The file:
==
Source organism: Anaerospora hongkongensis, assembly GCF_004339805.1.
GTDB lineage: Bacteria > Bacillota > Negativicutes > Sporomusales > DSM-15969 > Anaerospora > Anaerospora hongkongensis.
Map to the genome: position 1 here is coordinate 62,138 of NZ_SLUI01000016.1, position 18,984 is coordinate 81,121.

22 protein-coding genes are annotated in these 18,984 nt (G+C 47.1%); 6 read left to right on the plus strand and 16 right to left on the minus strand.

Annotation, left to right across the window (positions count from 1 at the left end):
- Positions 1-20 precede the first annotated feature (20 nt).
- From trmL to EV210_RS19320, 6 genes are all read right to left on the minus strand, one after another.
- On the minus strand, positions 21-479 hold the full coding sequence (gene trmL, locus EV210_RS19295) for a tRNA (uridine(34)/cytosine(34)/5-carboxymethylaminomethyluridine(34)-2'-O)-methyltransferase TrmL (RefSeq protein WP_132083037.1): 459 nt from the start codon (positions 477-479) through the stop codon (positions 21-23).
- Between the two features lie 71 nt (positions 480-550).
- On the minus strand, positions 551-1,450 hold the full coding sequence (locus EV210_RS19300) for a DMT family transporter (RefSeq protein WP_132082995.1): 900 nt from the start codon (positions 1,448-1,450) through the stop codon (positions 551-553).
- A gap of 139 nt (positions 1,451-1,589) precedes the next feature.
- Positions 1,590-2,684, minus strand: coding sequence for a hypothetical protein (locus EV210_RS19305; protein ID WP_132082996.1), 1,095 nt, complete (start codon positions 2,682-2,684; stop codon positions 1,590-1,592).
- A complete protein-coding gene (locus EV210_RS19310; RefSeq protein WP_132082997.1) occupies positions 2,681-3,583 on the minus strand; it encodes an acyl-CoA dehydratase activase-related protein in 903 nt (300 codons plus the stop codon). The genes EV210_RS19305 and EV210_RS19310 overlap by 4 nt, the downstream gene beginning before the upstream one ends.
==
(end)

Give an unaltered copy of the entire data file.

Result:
Source organism: Anaerospora hongkongensis, assembly GCF_004339805.1.
GTDB lineage: Bacteria > Bacillota > Negativicutes > Sporomusales > DSM-15969 > Anaerospora > Anaerospora hongkongensis.
Map to the genome: position 1 here is coordinate 62,138 of NZ_SLUI01000016.1, position 18,984 is coordinate 81,121.

22 protein-coding genes are annotated in these 18,984 nt (G+C 47.1%); 6 read left to right on the plus strand and 16 right to left on the minus strand.

Annotation, left to right across the window (positions count from 1 at the left end):
- Positions 1-20 precede the first annotated feature (20 nt).
- From trmL to EV210_RS19320, 6 genes are all read right to left on the minus strand, one after another.
- On the minus strand, positions 21-479 hold the full coding sequence (gene trmL, locus EV210_RS19295) for a tRNA (uridine(34)/cytosine(34)/5-carboxymethylaminomethyluridine(34)-2'-O)-methyltransferase TrmL (RefSeq protein WP_132083037.1): 459 nt from the start codon (positions 477-479) through the stop codon (positions 21-23).
- Between the two features lie 71 nt (positions 480-550).
- On the minus strand, positions 551-1,450 hold the full coding sequence (locus EV210_RS19300) for a DMT family transporter (RefSeq protein WP_132082995.1): 900 nt from the start codon (positions 1,448-1,450) through the stop codon (positions 551-553).
- A gap of 139 nt (positions 1,451-1,589) precedes the next feature.
- Positions 1,590-2,684, minus strand: coding sequence for a hypothetical protein (locus EV210_RS19305; protein ID WP_132082996.1), 1,095 nt, complete (start codon positions 2,682-2,684; stop codon positions 1,590-1,592).
- A complete protein-coding gene (locus EV210_RS19310; RefSeq protein WP_132082997.1) occupies positions 2,681-3,583 on the minus strand; it encodes an acyl-CoA dehydratase activase-related protein in 903 nt (300 codons plus the stop codon). The genes EV210_RS19305 and EV210_RS19310 overlap by 4 nt, the downstream gene beginning before the upstream one ends.